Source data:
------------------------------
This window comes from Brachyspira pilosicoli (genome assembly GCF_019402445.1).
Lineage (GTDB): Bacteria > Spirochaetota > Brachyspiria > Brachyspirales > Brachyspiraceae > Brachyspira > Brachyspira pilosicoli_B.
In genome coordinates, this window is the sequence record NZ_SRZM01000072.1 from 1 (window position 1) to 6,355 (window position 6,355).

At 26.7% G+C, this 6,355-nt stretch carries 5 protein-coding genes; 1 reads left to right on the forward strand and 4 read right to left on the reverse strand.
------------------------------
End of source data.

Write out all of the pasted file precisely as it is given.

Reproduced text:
This window comes from Brachyspira pilosicoli (genome assembly GCF_019402445.1).
Lineage (GTDB): Bacteria > Spirochaetota > Brachyspiria > Brachyspirales > Brachyspiraceae > Brachyspira > Brachyspira pilosicoli_B.
In genome coordinates, this window is the sequence record NZ_SRZM01000072.1 from 1 (window position 1) to 6,355 (window position 6,355).

At 26.7% G+C, this 6,355-nt stretch carries 5 protein-coding genes; 1 reads left to right on the forward strand and 4 read right to left on the reverse strand.